Ark Therapeutics, the AIM-listed pharmaceuticals group, said yesterday that it would consider offers for the company after its potential brain cancer treatment, Cerepro, was rejected by European regulators.
The European Medicines Agency's oncology advisory group refused to reverse a decision it made last December, when it said that the drug did not sufficiently demonstrate that patients gained any clinical benefit after using Cerepro. Nigel Parker, Ark's chief executive, insisted that the drug had showed a 20 per cent survival rate improvement.
The treatment, intended for high grade glioma, is the first gene-based medicine considered for approval by European regulators. The drug failed its third and final trial, after tumours reoccurred in patients who had earlier been treated.
"We are naturally disappointed with the news," said Dr Parker. "Whilst there are differences of opinion concerning the data relating to the reintervention endpoint, we are in a unique position with all the barriers in relation to approval of the gene medicine components of Cerepro behind us and the recommendation for a further trial to resolve outstanding concerns is the logical way forward to secure marketing approval."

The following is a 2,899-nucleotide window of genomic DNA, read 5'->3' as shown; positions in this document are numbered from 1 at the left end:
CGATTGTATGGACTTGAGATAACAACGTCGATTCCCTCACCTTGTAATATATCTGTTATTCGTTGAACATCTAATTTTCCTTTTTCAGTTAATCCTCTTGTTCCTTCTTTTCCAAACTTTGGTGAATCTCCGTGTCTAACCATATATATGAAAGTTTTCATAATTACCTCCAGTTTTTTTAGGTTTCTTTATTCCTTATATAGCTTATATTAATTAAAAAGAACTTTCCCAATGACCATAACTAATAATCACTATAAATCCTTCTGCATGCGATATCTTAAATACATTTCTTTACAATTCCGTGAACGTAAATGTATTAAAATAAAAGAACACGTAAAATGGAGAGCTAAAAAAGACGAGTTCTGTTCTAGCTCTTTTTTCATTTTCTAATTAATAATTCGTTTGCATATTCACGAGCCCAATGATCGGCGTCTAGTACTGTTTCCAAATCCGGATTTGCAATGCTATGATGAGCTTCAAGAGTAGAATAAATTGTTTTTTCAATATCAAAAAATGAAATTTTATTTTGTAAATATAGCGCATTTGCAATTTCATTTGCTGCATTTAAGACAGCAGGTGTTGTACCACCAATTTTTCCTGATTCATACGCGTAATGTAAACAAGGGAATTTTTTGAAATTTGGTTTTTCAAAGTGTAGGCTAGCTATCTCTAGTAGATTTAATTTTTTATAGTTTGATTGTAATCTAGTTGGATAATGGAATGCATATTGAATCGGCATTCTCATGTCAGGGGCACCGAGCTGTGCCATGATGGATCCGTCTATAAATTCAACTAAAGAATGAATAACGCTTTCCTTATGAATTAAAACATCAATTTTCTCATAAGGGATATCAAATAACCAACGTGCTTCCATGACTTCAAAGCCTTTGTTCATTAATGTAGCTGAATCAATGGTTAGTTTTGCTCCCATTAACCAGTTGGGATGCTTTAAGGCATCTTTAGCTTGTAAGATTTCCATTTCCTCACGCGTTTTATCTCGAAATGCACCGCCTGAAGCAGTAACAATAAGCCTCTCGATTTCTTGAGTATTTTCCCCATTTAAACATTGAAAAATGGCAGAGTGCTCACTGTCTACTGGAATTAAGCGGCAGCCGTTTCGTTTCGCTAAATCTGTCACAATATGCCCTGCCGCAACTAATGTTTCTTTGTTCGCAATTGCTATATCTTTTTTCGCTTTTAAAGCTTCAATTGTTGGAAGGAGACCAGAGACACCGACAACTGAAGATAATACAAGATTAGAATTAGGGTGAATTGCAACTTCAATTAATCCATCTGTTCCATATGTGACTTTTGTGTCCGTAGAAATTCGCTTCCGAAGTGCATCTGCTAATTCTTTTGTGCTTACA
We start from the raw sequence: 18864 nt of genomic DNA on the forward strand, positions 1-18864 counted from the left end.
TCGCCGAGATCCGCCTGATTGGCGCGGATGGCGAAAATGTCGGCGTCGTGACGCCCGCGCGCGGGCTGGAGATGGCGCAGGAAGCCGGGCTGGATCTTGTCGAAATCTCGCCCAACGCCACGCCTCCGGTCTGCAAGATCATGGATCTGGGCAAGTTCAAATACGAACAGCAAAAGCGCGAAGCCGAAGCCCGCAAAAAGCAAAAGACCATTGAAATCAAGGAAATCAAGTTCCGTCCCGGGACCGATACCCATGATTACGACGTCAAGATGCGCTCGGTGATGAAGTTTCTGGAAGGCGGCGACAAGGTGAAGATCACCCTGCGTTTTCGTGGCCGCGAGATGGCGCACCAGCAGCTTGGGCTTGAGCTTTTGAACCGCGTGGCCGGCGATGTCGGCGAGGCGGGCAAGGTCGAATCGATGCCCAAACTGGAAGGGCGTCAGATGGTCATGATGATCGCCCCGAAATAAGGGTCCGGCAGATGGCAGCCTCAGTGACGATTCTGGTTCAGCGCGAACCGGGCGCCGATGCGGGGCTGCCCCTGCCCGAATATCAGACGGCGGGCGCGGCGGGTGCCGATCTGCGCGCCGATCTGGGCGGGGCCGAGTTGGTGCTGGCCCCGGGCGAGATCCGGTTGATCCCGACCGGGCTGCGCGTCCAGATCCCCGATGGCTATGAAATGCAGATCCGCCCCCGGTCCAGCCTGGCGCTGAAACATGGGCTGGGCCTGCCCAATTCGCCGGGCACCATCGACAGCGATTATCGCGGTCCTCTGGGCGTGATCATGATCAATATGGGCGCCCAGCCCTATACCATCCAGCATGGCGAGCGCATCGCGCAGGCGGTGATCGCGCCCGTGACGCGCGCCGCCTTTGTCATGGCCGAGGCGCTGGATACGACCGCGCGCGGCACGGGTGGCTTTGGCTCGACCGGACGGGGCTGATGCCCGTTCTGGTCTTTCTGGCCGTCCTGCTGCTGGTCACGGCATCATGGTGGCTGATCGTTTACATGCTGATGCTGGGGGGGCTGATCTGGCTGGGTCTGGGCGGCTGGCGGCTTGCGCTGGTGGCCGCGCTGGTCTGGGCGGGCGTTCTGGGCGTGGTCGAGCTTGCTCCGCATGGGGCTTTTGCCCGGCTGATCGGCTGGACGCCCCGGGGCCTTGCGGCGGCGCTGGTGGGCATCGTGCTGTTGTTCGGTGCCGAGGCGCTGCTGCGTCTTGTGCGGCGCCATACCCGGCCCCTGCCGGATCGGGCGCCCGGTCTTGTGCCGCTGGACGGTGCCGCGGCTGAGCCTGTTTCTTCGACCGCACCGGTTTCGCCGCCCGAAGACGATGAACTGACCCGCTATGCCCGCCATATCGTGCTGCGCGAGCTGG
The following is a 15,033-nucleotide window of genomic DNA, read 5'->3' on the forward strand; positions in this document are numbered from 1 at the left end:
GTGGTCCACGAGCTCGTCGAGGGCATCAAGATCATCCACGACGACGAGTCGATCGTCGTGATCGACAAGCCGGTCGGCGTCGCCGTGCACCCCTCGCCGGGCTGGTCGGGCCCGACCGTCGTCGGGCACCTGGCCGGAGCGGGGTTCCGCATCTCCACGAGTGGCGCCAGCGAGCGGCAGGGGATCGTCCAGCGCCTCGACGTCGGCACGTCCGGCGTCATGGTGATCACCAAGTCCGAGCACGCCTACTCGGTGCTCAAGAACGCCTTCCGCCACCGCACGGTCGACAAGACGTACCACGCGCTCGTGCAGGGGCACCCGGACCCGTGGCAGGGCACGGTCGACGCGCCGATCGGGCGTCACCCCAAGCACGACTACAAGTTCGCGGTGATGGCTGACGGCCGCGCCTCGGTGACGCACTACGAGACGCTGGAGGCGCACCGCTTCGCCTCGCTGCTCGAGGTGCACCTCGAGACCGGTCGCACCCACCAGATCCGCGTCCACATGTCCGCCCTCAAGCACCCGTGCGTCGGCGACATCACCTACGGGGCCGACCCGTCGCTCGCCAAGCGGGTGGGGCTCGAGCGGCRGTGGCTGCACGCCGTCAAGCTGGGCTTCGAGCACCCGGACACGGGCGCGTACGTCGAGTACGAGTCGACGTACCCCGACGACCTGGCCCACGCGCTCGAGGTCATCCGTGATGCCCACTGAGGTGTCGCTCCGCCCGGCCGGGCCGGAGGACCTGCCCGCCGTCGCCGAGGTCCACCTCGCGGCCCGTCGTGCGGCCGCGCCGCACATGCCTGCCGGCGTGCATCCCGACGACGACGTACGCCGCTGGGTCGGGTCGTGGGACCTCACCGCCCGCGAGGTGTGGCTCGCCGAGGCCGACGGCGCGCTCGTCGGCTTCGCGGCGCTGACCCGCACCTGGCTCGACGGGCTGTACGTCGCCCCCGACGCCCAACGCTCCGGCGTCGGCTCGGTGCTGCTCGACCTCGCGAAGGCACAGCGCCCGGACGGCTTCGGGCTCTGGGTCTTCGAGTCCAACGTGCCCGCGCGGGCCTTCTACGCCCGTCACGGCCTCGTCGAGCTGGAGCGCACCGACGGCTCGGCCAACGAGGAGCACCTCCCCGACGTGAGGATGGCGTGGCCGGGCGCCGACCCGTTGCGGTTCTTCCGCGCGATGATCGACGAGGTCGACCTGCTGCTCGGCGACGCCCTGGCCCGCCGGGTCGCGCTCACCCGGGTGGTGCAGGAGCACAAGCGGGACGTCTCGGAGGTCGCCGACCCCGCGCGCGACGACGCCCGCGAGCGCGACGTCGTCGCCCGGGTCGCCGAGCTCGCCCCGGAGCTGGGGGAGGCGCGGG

Ark has withdrawn Cerepro, on the advice that it would require a further costly clinical trial. The group said yesterday that it "has initiated a full review of its substantial portfolio of assets, their potential and alternative strategies and options to optimise shareholder value".
Ark is now expected to consider approaches for the company, or seek a licensing deal, to help pay for the next stage of research. However, any potential sale price is likely to have suffered as a result of yesterday's decision.
Alternatively, the group could opt to fund any further clinical trial itself, asking shareholders for money through a rights issue. Ark's cash position is likely to be revealed today when the group publishes its preliminary results.
Ark's shares fell by 13 per cent yesterday, to close at 12p.Reuse content